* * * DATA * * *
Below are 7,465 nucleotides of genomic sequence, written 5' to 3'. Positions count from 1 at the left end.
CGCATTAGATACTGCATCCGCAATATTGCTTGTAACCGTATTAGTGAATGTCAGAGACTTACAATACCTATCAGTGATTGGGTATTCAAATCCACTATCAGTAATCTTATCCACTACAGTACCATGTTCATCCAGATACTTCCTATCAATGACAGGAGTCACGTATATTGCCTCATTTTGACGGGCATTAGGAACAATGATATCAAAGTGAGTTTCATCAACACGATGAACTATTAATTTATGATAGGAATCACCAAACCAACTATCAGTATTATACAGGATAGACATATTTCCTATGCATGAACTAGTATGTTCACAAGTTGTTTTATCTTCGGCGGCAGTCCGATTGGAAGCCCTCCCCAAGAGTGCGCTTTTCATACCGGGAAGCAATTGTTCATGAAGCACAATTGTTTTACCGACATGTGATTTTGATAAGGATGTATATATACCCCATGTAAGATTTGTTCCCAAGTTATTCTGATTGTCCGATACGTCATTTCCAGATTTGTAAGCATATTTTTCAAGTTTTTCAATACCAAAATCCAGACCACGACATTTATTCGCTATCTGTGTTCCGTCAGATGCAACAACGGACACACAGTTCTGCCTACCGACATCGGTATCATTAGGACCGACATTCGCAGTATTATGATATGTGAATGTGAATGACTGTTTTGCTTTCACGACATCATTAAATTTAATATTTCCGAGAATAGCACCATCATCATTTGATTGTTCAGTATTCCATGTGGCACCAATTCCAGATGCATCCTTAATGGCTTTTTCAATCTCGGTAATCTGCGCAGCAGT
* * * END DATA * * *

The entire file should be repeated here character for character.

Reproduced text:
Below are 7,465 nucleotides of genomic sequence, written 5' to 3'. Positions count from 1 at the left end.
CGCATTAGATACTGCATCCGCAATATTGCTTGTAACCGTATTAGTGAATGTCAGAGACTTACAATACCTATCAGTGATTGGGTATTCAAATCCACTATCAGTAATCTTATCCACTACAGTACCATGTTCATCCAGATACTTCCTATCAATGACAGGAGTCACGTATATTGCCTCATTTTGACGGGCATTAGGAACAATGATATCAAAGTGAGTTTCATCAACACGATGAACTATTAATTTATGATAGGAATCACCAAACCAACTATCAGTATTATACAGGATAGACATATTTCCTATGCATGAACTAGTATGTTCACAAGTTGTTTTATCTTCGGCGGCAGTCCGATTGGAAGCCCTCCCCAAGAGTGCGCTTTTCATACCGGGAAGCAATTGTTCATGAAGCACAATTGTTTTACCGACATGTGATTTTGATAAGGATGTATATATACCCCATGTAAGATTTGTTCCCAAGTTATTCTGATTGTCCGATACGTCATTTCCAGATTTGTAAGCATATTTTTCAAGTTTTTCAATACCAAAATCCAGACCACGACATTTATTCGCTATCTGTGTTCCGTCAGATGCAACAACGGACACACAGTTCTGCCTACCGACATCGGTATCATTAGGACCGACATTCGCAGTATTATGATATGTGAATGTGAATGACTGTTTTGCTTTCACGACATCATTAAATTTAATATTTCCGAGAATAGCACCATCATCATTTGATTGTTCAGTATTCCATGTGGCACCAATTCCAGATGCATCCTTAATGGCTTTTTCAATCTCGGTAATCTGCGCAGCAGT